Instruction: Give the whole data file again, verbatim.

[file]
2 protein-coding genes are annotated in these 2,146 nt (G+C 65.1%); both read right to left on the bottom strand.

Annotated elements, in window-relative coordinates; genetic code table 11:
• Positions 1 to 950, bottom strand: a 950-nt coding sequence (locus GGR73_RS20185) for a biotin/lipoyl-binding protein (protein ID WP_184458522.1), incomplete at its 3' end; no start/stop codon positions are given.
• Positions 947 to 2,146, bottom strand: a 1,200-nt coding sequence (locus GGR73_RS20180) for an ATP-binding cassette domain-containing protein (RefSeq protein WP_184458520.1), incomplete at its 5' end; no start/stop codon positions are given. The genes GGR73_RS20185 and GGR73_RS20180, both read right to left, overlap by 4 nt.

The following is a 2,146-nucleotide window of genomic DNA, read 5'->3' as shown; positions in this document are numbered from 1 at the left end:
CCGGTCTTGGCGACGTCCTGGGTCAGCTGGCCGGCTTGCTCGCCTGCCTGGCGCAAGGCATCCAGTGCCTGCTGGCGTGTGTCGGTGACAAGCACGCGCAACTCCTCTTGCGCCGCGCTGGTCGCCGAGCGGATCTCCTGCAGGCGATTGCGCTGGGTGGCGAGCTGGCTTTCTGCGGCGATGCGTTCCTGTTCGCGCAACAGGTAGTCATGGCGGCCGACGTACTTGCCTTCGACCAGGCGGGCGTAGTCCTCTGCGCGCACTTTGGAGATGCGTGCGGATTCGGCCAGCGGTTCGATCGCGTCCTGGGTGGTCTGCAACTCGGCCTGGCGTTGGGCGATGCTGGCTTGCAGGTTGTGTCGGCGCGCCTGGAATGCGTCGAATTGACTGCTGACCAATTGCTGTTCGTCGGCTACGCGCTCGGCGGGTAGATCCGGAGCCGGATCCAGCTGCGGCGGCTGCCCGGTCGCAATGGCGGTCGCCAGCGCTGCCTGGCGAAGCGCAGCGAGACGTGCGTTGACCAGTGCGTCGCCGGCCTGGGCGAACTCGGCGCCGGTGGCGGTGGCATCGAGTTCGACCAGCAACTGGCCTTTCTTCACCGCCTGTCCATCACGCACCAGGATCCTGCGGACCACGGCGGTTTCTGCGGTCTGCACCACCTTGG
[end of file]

2 protein-coding genes are annotated in these 2,146 nt (G+C 65.1%); both read right to left on the bottom strand.

Annotated elements, in window-relative coordinates; genetic code table 11:
• Positions 1 to 950, bottom strand: a 950-nt coding sequence (locus GGR73_RS20185) for a biotin/lipoyl-binding protein (protein ID WP_184458522.1), incomplete at its 3' end; no start/stop codon positions are given.
• Positions 947 to 2,146, bottom strand: a 1,200-nt coding sequence (locus GGR73_RS20180) for an ATP-binding cassette domain-containing protein (RefSeq protein WP_184458520.1), incomplete at its 5' end; no start/stop codon positions are given. The genes GGR73_RS20185 and GGR73_RS20180, both read right to left, overlap by 4 nt.

The following is a 2,146-nucleotide window of genomic DNA, read 5'->3' as shown; positions in this document are numbered from 1 at the left end:
CCGGTCTTGGCGACGTCCTGGGTCAGCTGGCCGGCTTGCTCGCCTGCCTGGCGCAAGGCATCCAGTGCCTGCTGGCGTGTGTCGGTGACAAGCACGCGCAACTCCTCTTGCGCCGCGCTGGTCGCCGAGCGGATCTCCTGCAGGCGATTGCGCTGGGTGGCGAGCTGGCTTTCTGCGGCGATGCGTTCCTGTTCGCGCAACAGGTAGTCATGGCGGCCGACGTACTTGCCTTCGACCAGGCGGGCGTAGTCCTCTGCGCGCACTTTGGAGATGCGTGCGGATTCGGCCAGCGGTTCGATCGCGTCCTGGGTGGTCTGCAACTCGGCCTGGCGTTGGGCGATGCTGGCTTGCAGGTTGTGTCGGCGCGCCTGGAATGCGTCGAATTGACTGCTGACCAATTGCTGTTCGTCGGCTACGCGCTCGGCGGGTAGATCCGGAGCCGGATCCAGCTGCGGCGGCTGCCCGGTCGCAATGGCGGTCGCCAGCGCTGCCTGGCGAAGCGCAGCGAGACGTGCGTTGACCAGTGCGTCGCCGGCCTGGGCGAACTCGGCGCCGGTGGCGGTGGCATCGAGTTCGACCAGCAACTGGCCTTTCTTCACCGCCTGTCCATCACGCACCAGGATCCTGCGGACCACGGCGGTTTCTGCGGTCTGCACCACCTTGG